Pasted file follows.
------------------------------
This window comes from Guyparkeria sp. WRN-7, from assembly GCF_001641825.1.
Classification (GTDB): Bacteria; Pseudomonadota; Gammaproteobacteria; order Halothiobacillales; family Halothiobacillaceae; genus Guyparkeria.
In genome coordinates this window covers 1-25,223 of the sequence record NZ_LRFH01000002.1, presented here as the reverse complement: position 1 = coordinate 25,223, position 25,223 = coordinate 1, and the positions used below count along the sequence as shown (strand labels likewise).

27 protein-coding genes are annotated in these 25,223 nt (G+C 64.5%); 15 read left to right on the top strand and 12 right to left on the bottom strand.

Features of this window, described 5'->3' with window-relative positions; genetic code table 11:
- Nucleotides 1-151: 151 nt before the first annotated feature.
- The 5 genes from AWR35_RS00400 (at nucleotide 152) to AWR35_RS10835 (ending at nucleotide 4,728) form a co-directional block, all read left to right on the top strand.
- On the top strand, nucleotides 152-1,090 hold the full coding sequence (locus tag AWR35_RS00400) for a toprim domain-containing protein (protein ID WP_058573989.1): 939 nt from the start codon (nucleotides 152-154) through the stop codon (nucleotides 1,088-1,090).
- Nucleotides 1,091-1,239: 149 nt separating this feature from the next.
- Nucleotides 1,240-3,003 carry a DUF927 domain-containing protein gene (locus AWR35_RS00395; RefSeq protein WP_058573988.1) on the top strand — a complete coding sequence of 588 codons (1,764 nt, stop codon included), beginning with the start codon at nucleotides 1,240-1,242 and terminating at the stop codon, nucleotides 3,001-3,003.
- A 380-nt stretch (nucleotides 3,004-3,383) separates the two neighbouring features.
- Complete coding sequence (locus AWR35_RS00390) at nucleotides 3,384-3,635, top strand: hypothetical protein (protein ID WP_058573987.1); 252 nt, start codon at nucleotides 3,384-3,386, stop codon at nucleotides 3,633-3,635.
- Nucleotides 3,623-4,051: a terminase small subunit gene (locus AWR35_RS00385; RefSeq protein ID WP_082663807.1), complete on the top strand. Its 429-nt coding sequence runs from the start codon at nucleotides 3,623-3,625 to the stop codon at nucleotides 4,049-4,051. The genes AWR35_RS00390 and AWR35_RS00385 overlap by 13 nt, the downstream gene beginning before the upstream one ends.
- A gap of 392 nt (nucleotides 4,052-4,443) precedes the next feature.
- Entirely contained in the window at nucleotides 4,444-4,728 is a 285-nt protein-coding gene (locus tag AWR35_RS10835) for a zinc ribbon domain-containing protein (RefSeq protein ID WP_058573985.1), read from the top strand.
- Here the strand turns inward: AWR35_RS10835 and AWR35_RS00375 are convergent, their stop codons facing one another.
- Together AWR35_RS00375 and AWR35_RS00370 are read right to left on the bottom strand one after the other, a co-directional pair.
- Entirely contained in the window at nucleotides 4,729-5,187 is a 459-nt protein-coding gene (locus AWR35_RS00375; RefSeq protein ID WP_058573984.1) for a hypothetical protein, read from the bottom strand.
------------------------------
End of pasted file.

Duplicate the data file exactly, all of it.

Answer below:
This window comes from Guyparkeria sp. WRN-7, from assembly GCF_001641825.1.
Classification (GTDB): Bacteria; Pseudomonadota; Gammaproteobacteria; order Halothiobacillales; family Halothiobacillaceae; genus Guyparkeria.
In genome coordinates this window covers 1-25,223 of the sequence record NZ_LRFH01000002.1, presented here as the reverse complement: position 1 = coordinate 25,223, position 25,223 = coordinate 1, and the positions used below count along the sequence as shown (strand labels likewise).

27 protein-coding genes are annotated in these 25,223 nt (G+C 64.5%); 15 read left to right on the top strand and 12 right to left on the bottom strand.

Features of this window, described 5'->3' with window-relative positions; genetic code table 11:
- Nucleotides 1-151: 151 nt before the first annotated feature.
- The 5 genes from AWR35_RS00400 (at nucleotide 152) to AWR35_RS10835 (ending at nucleotide 4,728) form a co-directional block, all read left to right on the top strand.
- On the top strand, nucleotides 152-1,090 hold the full coding sequence (locus tag AWR35_RS00400) for a toprim domain-containing protein (protein ID WP_058573989.1): 939 nt from the start codon (nucleotides 152-154) through the stop codon (nucleotides 1,088-1,090).
- Nucleotides 1,091-1,239: 149 nt separating this feature from the next.
- Nucleotides 1,240-3,003 carry a DUF927 domain-containing protein gene (locus AWR35_RS00395; RefSeq protein WP_058573988.1) on the top strand — a complete coding sequence of 588 codons (1,764 nt, stop codon included), beginning with the start codon at nucleotides 1,240-1,242 and terminating at the stop codon, nucleotides 3,001-3,003.
- A 380-nt stretch (nucleotides 3,004-3,383) separates the two neighbouring features.
- Complete coding sequence (locus AWR35_RS00390) at nucleotides 3,384-3,635, top strand: hypothetical protein (protein ID WP_058573987.1); 252 nt, start codon at nucleotides 3,384-3,386, stop codon at nucleotides 3,633-3,635.
- Nucleotides 3,623-4,051: a terminase small subunit gene (locus AWR35_RS00385; RefSeq protein ID WP_082663807.1), complete on the top strand. Its 429-nt coding sequence runs from the start codon at nucleotides 3,623-3,625 to the stop codon at nucleotides 4,049-4,051. The genes AWR35_RS00390 and AWR35_RS00385 overlap by 13 nt, the downstream gene beginning before the upstream one ends.
- A gap of 392 nt (nucleotides 4,052-4,443) precedes the next feature.
- Entirely contained in the window at nucleotides 4,444-4,728 is a 285-nt protein-coding gene (locus tag AWR35_RS10835) for a zinc ribbon domain-containing protein (RefSeq protein ID WP_058573985.1), read from the top strand.
- Here the strand turns inward: AWR35_RS10835 and AWR35_RS00375 are convergent, their stop codons facing one another.
- Together AWR35_RS00375 and AWR35_RS00370 are read right to left on the bottom strand one after the other, a co-directional pair.
- Entirely contained in the window at nucleotides 4,729-5,187 is a 459-nt protein-coding gene (locus AWR35_RS00375; RefSeq protein ID WP_058573984.1) for a hypothetical protein, read from the bottom strand.